I had never been inside a velodrome for longer than a couple of hours until last week. Having watched every moment of the UCI Track Cycling World Championships at the Lee Valley VeloPark, I am officially a cycling convert.
The combination of the sound of the crowd, the sight of the riders racing round walls of wood right under your nose and the feel of the breeze they create makes for a genuinely thrilling spectacle. I admit that I had the added bonus of sitting next to Sir Chris Hoy and Dame Sarah Storey, Britain’s greatest Olympic and Paralympic performers, but it would have been amazing whatever the situation.
I have learnt so much over five days of immersing myself in a sport that covers cat-and-mouse tactical sprinting, all-out power, incredible endurance, men in funny black hats on electric bikes setting the pace, elimination races that work a bit like musical chairs, and the mad madison when the push me/pull me combination of riders can propel each forward. I’ve seen riders pick themselves up from crashing falls with ripped suits and bleeding wounds, getting back onto their bikes and rejoining the race.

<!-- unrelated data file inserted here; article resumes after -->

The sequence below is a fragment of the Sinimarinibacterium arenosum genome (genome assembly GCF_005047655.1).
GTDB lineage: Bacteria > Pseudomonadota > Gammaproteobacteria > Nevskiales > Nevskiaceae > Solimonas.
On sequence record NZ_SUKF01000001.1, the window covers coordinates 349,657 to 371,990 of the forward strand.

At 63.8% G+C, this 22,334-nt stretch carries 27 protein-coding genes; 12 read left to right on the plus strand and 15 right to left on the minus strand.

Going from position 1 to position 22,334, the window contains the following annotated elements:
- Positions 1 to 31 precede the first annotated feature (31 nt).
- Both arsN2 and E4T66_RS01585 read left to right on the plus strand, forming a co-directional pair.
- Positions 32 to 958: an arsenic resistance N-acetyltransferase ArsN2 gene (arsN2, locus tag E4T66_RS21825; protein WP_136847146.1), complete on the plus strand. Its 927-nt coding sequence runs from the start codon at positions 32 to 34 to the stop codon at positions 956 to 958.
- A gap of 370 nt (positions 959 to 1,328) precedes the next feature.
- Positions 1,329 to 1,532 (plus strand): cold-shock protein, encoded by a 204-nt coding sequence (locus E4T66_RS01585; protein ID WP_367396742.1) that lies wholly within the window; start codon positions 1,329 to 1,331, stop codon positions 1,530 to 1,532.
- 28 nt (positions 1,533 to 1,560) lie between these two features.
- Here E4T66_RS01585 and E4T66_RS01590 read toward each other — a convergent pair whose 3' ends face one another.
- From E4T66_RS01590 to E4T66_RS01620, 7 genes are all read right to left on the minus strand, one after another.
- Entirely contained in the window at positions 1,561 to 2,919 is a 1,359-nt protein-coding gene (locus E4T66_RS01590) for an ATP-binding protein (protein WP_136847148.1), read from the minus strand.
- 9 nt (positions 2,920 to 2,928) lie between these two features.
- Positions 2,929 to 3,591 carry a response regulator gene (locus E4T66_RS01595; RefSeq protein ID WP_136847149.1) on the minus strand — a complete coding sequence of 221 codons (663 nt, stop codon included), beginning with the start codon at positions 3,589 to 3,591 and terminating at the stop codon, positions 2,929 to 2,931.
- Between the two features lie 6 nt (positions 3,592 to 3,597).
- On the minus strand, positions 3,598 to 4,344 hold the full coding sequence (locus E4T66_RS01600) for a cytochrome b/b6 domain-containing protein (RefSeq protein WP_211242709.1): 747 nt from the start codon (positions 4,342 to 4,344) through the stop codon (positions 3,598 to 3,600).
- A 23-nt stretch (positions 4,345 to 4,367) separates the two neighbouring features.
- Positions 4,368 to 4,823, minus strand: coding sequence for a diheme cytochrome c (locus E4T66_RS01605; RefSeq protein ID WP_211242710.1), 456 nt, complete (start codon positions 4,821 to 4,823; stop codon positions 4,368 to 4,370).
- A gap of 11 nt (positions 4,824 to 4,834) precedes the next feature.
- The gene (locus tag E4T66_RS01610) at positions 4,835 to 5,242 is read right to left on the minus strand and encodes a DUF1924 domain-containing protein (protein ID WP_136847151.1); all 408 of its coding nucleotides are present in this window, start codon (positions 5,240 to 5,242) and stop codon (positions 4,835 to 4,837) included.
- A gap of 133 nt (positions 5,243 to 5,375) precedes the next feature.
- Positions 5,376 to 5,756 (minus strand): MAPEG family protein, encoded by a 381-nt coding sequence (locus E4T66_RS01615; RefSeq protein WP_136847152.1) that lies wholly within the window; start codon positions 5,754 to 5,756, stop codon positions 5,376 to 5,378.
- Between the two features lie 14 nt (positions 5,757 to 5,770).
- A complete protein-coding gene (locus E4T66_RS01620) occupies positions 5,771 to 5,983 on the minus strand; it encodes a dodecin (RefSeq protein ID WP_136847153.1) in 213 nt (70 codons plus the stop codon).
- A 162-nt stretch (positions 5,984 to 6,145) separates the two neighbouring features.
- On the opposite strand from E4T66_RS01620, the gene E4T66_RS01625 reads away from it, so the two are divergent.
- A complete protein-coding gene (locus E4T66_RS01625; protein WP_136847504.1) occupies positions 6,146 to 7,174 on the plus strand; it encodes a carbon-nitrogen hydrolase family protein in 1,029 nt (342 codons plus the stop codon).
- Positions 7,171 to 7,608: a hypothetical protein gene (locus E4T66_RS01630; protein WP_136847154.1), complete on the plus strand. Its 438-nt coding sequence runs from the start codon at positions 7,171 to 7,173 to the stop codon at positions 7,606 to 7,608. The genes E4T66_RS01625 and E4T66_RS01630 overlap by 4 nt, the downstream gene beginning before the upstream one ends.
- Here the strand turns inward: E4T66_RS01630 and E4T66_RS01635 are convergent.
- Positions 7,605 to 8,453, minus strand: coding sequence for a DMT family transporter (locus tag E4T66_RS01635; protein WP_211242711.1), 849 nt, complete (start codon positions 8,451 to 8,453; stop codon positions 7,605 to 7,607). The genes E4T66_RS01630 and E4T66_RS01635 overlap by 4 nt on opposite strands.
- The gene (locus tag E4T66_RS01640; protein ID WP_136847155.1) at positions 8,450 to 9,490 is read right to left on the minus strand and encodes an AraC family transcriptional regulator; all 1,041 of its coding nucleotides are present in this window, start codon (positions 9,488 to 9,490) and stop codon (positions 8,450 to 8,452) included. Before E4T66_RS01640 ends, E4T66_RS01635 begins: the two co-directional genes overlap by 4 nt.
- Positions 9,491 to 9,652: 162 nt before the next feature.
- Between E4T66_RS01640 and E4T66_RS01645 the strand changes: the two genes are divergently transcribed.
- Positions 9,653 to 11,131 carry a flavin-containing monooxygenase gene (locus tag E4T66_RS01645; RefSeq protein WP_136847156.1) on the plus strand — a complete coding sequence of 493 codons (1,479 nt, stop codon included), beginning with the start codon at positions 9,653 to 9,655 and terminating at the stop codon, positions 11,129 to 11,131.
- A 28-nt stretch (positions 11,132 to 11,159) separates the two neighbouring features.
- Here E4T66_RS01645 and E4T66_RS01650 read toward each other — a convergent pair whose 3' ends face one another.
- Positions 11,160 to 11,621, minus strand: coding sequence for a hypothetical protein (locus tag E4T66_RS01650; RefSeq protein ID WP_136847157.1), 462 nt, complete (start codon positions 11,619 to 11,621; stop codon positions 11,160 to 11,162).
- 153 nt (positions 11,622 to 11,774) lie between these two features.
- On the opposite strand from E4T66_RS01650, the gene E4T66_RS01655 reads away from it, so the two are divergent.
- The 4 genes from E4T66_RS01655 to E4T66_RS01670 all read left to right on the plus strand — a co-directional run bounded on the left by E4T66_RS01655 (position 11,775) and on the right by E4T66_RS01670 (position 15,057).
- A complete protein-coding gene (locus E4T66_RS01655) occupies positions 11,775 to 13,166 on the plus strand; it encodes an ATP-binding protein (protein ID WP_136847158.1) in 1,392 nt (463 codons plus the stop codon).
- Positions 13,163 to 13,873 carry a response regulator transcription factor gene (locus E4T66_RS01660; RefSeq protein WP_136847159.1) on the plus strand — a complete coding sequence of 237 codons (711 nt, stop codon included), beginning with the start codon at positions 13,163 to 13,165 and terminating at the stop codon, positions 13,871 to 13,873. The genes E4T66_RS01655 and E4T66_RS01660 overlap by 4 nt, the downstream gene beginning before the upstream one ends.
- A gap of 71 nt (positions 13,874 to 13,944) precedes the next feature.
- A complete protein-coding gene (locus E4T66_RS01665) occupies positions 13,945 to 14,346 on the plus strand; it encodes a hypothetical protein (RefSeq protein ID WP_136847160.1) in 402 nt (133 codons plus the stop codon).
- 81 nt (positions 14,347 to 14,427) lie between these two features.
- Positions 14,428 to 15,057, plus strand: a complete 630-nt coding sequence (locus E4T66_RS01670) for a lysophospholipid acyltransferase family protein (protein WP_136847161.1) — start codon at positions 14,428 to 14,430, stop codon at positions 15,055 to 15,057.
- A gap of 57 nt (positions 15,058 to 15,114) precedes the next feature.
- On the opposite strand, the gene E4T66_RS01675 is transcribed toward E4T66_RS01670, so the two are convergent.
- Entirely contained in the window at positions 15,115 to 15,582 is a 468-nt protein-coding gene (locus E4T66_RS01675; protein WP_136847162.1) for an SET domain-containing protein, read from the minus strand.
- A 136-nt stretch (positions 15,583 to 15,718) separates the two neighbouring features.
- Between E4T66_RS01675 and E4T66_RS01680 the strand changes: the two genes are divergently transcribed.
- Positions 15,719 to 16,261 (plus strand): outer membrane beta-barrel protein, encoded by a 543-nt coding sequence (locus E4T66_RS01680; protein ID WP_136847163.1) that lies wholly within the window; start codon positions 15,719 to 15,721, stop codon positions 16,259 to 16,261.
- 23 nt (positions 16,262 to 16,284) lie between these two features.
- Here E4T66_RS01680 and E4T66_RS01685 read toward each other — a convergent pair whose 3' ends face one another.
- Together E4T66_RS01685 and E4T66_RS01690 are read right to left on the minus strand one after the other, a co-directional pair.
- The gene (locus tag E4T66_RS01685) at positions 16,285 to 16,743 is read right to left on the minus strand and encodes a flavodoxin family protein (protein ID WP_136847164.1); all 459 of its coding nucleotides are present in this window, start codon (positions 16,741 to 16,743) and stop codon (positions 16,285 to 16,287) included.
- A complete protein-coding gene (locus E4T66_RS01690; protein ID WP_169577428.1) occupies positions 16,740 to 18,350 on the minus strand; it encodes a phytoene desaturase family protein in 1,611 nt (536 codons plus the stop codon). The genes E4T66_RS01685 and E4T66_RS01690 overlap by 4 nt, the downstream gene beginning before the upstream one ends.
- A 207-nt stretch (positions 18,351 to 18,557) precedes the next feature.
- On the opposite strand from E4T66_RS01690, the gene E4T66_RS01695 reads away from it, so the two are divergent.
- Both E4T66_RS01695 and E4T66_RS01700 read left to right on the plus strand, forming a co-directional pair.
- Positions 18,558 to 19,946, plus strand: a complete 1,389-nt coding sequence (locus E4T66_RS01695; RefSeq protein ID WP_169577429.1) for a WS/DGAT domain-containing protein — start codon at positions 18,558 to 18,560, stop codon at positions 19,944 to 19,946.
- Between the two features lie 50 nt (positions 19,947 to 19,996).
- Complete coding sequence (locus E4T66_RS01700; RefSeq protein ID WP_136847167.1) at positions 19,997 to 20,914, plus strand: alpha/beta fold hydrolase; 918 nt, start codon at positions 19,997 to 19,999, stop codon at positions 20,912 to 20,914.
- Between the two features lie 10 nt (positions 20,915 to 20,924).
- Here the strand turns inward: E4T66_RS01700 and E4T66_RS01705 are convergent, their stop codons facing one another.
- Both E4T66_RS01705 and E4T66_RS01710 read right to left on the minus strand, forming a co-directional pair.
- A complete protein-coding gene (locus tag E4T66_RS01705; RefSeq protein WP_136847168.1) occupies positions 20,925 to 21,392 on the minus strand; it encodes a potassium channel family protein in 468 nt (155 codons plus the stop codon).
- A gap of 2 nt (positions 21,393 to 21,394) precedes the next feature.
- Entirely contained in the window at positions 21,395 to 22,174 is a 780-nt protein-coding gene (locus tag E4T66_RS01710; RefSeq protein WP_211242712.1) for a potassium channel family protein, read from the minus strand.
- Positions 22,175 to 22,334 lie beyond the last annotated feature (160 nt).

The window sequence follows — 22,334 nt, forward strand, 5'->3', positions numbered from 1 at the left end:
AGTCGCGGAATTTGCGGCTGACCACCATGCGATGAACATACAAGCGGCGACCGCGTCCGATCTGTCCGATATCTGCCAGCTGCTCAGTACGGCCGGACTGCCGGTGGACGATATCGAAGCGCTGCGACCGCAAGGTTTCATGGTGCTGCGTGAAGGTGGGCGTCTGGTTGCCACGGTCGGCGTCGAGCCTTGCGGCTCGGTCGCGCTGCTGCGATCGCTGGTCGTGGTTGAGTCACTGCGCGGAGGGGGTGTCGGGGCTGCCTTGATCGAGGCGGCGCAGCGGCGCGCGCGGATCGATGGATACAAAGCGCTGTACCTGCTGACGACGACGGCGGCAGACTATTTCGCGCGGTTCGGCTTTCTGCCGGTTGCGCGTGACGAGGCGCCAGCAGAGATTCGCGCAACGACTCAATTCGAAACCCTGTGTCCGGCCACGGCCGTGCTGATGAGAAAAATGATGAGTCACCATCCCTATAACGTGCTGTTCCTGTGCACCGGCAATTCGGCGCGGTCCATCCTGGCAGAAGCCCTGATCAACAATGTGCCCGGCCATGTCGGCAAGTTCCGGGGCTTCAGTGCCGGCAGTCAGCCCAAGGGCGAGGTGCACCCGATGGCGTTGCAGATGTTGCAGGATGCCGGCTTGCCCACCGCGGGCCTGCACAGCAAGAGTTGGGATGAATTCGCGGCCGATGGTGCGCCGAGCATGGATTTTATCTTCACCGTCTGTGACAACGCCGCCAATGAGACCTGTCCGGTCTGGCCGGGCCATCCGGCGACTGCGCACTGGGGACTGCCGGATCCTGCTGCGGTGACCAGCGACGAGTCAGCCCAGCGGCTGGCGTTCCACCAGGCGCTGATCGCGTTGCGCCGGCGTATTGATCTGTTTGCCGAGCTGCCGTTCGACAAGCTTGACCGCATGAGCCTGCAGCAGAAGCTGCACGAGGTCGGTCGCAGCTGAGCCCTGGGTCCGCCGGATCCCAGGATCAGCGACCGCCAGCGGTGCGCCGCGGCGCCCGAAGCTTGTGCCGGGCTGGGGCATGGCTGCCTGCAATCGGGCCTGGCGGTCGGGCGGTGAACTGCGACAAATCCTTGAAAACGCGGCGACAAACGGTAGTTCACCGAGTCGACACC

Most impressive and enjoyable of all, I’ve watched British cyclists bounce back from a poor run of form to put on a stellar show for the home crowd. Laura Trott had the busiest schedule but she took it all in her stride, winning two gold medals in the scratch race (mass start of 22 riders over 10km, lots of argy-bargy, first one over the line wins) and the six-event omnium.
Her fiancé Jason Kenny showed world-class speed to take the sprint title and they both head to Rio with excellent chances of adding to their Olympic gold-medal haul. The most unexpected new champion was arguably Jon Dibben who won the men’s points race. He said afterwards that his legs were dead for 100 laps but he certainly made the most of them over the other 60.
The last word rested with Brad and Cav, the rock ’n’ roll pairing of iconic cyclists returning to the track for one last hurrah in the madison. Cavendish will have to wait to see if he’s done enough to make the British Olympic squad but Wiggins will be there and may yet eclipse Hoy as Britain’s most successful Olympian of all time. I’ll be there to watch them all and I can’t wait.
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